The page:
Saturday, May 21, 2016

"God in three persons, blessed Trinity"

Many people believe that the picture below accurately captures what it means to accept the most fundamental dogma of the Christian faith, the mystery of the Most Holy Trinity. Believing that our faith is built on a gross arithmetical error, something that is contrary to reason, is utterly unacceptable, not just theologically but even in purely human terms. I understand that the meme is meant to be humorous and, yes, I chuckled when I first saw it. But as I chuckled, I thought, "This is what a lot of people, including many Christians, believe it means to figure out the mystery of the Most Holy Trinity."

Even as I realize the imprudence of attempting to describe how humor works (it just does!), I'll note that sometimes what makes something funny is that it pithily captures something that is true in an honest, if obtuse, way. Of course, there is no such thing as Catholic math, or Christian math, or Jewish math, etc. Math is math. As one of the "Deep Thoughts by Jack Handy," which used to be a regular feature on Saturday Night Live, put it- "Instead of having 'answers' on a math test, they should just call them 'impressions,' and if you got a different 'impression,' so what, can't we all be brothers?" All of this is just a way of saying that if you understand 1 and you understand 3, then you grasp that they differ by 2 every time. This remains as true for the Most Holy Trinity as it does for the number of beans on the table.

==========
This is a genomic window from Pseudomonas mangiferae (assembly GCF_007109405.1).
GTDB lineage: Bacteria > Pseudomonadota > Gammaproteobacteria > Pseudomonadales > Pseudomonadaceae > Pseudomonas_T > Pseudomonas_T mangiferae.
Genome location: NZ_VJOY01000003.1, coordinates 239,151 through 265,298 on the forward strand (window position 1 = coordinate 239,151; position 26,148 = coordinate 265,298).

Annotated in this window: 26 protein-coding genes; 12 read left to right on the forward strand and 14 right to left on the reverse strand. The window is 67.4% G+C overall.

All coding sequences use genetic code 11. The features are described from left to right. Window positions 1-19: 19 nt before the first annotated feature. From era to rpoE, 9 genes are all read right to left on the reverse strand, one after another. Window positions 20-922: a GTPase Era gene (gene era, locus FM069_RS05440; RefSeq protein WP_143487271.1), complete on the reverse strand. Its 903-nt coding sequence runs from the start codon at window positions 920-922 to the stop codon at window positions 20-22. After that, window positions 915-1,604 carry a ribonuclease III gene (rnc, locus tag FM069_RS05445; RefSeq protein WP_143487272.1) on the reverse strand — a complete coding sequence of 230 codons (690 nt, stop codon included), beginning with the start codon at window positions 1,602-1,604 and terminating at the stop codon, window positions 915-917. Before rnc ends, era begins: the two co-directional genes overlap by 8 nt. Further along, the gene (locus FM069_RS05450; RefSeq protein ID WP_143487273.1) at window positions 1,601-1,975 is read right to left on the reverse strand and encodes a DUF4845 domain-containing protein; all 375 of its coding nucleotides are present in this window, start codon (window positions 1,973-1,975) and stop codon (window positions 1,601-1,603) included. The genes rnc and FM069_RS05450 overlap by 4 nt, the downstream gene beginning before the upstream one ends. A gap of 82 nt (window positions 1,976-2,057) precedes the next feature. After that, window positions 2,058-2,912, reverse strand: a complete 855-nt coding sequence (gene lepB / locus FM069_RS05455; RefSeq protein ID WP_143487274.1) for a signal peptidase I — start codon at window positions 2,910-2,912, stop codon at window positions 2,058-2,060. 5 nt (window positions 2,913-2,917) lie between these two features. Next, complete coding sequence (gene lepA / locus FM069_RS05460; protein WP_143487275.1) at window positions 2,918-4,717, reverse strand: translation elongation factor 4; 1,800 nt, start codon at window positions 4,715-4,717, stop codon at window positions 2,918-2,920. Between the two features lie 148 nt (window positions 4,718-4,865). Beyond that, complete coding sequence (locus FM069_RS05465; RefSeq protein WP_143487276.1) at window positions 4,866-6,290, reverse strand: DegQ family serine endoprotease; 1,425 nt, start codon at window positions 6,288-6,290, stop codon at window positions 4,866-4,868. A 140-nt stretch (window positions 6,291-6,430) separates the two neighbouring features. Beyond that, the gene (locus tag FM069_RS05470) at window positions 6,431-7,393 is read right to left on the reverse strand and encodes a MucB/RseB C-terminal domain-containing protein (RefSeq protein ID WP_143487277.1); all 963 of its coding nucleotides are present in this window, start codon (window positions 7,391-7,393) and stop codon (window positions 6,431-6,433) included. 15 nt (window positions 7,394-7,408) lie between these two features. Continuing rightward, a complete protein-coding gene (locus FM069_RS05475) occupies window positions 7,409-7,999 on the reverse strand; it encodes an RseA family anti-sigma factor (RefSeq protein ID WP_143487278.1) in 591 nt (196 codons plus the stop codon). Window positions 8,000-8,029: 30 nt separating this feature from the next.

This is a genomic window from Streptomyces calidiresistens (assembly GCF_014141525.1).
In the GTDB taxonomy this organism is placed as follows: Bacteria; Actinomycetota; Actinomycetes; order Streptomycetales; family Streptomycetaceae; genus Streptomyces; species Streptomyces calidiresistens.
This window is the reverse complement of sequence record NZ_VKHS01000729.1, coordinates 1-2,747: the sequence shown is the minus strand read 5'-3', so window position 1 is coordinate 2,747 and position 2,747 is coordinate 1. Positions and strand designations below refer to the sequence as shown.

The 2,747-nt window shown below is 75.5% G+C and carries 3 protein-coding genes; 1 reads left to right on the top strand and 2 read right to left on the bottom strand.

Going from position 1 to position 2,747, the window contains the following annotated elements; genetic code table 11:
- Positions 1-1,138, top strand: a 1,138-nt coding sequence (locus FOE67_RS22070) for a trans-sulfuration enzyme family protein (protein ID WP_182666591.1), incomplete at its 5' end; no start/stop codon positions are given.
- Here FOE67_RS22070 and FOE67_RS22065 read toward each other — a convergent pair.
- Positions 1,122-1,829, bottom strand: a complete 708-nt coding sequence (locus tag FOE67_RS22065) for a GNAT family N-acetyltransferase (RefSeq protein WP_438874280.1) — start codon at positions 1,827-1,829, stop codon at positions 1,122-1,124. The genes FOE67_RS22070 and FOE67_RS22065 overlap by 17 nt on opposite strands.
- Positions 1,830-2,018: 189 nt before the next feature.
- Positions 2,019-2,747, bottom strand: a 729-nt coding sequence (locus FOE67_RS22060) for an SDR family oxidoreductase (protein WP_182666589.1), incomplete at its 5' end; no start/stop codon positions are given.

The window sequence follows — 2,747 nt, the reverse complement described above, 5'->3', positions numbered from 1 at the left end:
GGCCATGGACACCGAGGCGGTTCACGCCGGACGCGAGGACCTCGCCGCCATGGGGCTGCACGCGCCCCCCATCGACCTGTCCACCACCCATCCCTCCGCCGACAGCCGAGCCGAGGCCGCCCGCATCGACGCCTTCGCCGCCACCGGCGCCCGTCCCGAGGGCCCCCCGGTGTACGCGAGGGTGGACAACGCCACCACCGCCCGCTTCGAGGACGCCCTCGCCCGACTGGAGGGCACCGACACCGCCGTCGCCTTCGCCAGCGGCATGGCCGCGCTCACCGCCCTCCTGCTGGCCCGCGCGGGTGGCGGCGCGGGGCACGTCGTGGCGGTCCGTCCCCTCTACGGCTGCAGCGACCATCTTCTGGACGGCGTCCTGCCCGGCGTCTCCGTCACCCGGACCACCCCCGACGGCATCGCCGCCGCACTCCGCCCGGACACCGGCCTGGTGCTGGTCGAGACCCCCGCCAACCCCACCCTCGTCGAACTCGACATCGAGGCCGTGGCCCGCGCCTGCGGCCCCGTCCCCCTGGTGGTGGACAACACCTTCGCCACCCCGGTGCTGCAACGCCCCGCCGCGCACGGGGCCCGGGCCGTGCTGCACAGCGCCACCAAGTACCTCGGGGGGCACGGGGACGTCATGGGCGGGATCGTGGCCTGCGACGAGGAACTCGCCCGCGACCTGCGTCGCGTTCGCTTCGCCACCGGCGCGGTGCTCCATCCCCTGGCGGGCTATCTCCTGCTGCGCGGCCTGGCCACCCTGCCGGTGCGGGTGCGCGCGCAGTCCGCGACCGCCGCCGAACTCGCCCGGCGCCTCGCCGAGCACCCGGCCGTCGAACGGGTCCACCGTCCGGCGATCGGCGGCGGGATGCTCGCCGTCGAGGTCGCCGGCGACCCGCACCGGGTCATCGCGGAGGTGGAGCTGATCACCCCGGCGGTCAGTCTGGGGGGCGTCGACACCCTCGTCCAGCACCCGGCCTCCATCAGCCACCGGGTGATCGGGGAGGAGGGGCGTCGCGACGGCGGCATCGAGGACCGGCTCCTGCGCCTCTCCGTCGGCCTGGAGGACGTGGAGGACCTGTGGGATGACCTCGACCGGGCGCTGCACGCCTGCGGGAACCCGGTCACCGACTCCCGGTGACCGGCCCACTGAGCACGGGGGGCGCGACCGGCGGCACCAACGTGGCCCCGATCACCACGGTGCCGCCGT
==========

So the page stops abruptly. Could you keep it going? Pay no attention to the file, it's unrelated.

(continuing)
If what is shown in the picture were what was proposed for your belief and you accepted it, you'd be stupid. It's that simple. Fortunately, that is not what is proposed.



While there is a distinction to be made between beliefs of reason and beliefs of faith, it is important to note that what we believe on faith is not unreasonable. The fundamental problem with the "Catholic math" depicted in the humorous meme is that it makes a category error. The error results from the attempt to turn a belief of faith, something that is a matter of revelation, into a belief of reason, something a person is able to figure out all on his own. This goes on all the time in more seemingly sophisticated ways and is an error made repeatedly by the so-called New Atheists and others. All of this amounts to an attempt to reduce God, the ultimate mystery, to our own measure. It seeks to make God, the ultimate reality, somehow measurable and, if not in some way measurable, then not real. If you're deadset on sticking with math, I urge you to go with multiplication: 1 x 1 x 1 = 1.